Yogi Berra‘s baseball exploits as a New York Yankees catching great spoke for themselves. He spoke for himself in a charmingly fractured way that introduced “Yogi-isms” such as “It’s déjà vu all over again” into the American lexicon.
The Hall of Famer died at the of 90 on Tuesday evening, the Yogi Berra Museum announced. He undoubtedly would be reminding people of what he once said: “You should always go to other people’s funerals, otherwise, they won’t come to yours.”
Berra was a free swinger who loved to chase pitches way out of the strike zone. “If I can hit it, it’s a good pitch,” he said of a career that spanned 18 seasons with the Yankees. Thirteen of those seasons ended in the World Series, and Berra was a part of 10 Yankees championship teams.
He batted .285 with 358 home runs and 1,430 runs batted in a career that finished with a short stint with the New York Mets in 1965.
Behind the plate, he was a classic catcher, adept at handling pitchers, comfortable in the squat position and skilled in using his quickness to smother their wild offerings.
He also managed the Yankees and Mets and led both to the World Series, never winning. But long after his playing/managing days, Berra maintained a public profile as one of baseball’s all-time classic personalities.
Joe Garagiola, a childhood friend of Berra’s in an Italian neighborhood in St. Louis known as “The Hill,” also became a catcher in the major leagues but gained his fame as a broadcaster and baseball humorist.
He once told the story of how Berra gave his wife, Carmen, an anniversary card signed, “Yogi Berra.” She asked him if he figured he had to sign his last name so that she wouldn’t confuse him with somebody else named “Yogi.”
Berra became known for saying lots of memorable things — although whether he actually said some or they were created by the media has been a matter of conjecture. One of the many books he authored said it all: The Yogi Book: I Really Didn’t Say Everything I Said!
Some other Yogi-isms:
“When you come to a fork in the road … take it.”
“You can observe a lot by watching.”
“It gets late early out here.”
After being fired as manager of the Mets in 1975, Berra became a coach with the Yankees. He was named their manager in 1984, but was fired by owner George Steinbrenner early in the 1985 season.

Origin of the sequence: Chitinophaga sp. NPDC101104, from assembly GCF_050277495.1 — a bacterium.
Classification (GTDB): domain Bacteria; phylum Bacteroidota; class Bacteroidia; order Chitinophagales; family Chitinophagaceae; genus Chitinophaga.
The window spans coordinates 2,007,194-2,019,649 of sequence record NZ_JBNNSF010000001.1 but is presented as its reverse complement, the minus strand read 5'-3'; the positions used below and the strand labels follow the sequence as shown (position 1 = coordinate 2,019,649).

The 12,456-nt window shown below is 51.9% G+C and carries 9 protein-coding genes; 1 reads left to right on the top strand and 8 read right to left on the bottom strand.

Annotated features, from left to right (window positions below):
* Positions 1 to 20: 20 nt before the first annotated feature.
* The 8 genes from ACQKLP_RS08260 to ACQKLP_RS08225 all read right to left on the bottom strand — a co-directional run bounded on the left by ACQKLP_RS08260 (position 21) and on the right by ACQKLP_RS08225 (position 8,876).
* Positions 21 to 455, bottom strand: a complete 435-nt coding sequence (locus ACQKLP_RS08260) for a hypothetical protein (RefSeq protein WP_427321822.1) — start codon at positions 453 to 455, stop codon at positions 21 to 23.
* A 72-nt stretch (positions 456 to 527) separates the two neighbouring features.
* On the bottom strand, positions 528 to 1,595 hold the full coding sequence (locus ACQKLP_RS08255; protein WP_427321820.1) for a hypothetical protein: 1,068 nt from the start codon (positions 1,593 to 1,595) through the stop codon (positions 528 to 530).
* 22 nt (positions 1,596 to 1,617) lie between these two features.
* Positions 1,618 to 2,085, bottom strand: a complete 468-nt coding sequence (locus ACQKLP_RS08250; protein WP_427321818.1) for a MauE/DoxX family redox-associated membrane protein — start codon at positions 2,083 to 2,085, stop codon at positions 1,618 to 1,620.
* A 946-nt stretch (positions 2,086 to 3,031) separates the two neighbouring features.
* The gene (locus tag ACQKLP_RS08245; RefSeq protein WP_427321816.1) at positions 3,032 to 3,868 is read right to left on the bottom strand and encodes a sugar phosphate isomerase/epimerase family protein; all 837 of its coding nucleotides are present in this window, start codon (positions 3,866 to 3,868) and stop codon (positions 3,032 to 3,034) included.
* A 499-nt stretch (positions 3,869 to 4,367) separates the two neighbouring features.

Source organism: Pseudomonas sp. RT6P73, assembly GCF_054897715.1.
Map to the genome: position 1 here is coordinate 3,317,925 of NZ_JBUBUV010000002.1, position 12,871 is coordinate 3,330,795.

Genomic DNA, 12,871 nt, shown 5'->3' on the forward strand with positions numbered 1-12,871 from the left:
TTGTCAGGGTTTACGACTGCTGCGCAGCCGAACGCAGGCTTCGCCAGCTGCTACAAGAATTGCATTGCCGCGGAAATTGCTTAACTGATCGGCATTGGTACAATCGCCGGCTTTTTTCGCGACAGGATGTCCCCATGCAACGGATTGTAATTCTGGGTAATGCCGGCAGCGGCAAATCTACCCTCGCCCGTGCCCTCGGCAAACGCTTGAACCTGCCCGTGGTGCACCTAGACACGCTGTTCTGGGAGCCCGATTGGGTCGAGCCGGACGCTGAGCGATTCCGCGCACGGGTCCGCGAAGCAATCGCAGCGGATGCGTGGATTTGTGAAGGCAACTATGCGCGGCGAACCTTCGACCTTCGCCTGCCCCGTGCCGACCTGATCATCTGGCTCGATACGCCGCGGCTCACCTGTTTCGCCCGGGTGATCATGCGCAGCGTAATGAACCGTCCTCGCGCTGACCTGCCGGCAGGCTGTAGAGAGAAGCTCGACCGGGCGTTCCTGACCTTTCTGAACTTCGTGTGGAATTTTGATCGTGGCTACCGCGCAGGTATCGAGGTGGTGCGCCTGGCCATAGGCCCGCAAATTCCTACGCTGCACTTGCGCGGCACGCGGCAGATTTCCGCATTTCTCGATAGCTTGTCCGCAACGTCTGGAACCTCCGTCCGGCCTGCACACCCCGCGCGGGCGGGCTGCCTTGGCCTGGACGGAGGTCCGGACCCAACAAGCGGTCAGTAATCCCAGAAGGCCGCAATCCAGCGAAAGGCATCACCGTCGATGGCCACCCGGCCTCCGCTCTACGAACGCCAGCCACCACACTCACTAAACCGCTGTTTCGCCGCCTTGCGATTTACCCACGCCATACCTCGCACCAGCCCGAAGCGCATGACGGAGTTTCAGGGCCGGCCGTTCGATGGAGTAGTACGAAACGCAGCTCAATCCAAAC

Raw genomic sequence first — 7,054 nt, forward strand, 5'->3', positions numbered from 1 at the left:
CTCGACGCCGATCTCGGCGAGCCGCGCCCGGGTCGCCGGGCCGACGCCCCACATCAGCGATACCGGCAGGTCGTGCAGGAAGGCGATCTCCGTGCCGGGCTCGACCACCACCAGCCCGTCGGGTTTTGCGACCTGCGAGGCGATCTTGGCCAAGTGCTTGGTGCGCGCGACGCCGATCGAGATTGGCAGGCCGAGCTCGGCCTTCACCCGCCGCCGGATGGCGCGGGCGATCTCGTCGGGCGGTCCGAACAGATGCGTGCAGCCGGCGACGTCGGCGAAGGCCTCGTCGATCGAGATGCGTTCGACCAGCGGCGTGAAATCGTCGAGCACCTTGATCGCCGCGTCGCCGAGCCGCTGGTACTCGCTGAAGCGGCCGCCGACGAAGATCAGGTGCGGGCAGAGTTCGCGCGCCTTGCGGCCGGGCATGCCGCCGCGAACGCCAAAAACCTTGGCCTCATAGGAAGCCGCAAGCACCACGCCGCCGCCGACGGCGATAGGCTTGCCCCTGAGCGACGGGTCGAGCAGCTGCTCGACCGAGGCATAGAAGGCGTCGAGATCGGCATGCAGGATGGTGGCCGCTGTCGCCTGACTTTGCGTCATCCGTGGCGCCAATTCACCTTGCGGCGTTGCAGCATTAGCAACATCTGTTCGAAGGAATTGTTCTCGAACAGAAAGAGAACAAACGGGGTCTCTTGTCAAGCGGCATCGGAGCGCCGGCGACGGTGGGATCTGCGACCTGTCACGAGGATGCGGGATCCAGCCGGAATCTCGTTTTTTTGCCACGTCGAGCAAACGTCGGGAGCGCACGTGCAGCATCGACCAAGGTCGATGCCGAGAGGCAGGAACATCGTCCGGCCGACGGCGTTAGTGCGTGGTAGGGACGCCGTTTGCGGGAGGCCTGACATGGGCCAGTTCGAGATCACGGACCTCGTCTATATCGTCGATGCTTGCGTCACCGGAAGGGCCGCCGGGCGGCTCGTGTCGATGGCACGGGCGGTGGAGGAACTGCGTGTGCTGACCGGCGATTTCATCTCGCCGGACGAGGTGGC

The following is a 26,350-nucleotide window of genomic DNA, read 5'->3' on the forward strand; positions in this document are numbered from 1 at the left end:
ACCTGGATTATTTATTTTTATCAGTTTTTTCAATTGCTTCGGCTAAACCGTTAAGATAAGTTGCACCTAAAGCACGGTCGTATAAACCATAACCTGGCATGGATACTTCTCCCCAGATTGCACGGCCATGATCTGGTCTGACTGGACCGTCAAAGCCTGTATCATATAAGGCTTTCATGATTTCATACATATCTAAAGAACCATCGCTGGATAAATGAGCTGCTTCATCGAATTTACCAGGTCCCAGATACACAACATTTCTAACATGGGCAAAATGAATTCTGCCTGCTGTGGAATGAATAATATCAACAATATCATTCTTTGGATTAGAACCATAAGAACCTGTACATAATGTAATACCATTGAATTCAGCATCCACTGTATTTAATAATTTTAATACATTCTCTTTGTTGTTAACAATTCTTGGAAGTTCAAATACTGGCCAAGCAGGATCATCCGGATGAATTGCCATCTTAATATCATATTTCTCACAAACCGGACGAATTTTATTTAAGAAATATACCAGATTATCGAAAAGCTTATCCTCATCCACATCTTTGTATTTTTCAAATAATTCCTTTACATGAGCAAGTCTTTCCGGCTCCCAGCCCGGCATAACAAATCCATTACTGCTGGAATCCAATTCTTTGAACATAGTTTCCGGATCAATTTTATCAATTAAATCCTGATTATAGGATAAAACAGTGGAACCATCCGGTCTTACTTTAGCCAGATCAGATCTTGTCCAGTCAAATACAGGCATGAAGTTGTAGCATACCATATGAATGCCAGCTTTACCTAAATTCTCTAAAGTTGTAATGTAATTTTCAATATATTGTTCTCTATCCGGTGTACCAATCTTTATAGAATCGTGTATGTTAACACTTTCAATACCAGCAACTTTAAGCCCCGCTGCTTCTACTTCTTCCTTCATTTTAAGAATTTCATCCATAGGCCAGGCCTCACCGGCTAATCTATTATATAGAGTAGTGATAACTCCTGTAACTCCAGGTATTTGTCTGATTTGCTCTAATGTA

That caused a split between Steinbrenner and Berra, who said he never would return to Yankee Stadium. The rift ended in 2000 after Steinbrenner went to Berra’s Montclair, N.J., home to visit. When Steinbrenner died in 2010, Berra remembered him as a “gracious and great man.”
Berra’s personality made him much sought after as an advertising pitchman. He did ads for Yoo-Hoo chocolate drinks, Puss ‘n Boots cat food and many more products. In 2010, Berra was featured in a national ad campaign by iXP Corporation, which provides public safety and security strategies for municipalities, hospitals, colleges and more.
One iXP ad focused on budget issues faced in public safety with a line from Berra: “A nickel isn’t worth a dime anymore.” Another Berra line in that campaign: “If it’s an emergency, it’s usually urgent.”
In the early 1990s, Berra’s sons Larry, Tim and Dale formed LTD Enterprises to meet the demand for their father’s autographs and memorabilia. LTD
operates YogiBerra.com and the Yogi Berra Museum & Learning Center in Little Falls, N.J.
When he was inducted into the Hall of Fame in 1972, Berra opened with a kidding reference to one of his Yogi-Isms: “I guess the first thing I should do is thank everybody who made this day necessary.”
He went on to thank the Yankees and Mets, the fans, his friends and teammates and family.
“And last of all,” he said, “I want to thank baseball. It has given me more than I could ever hope for.”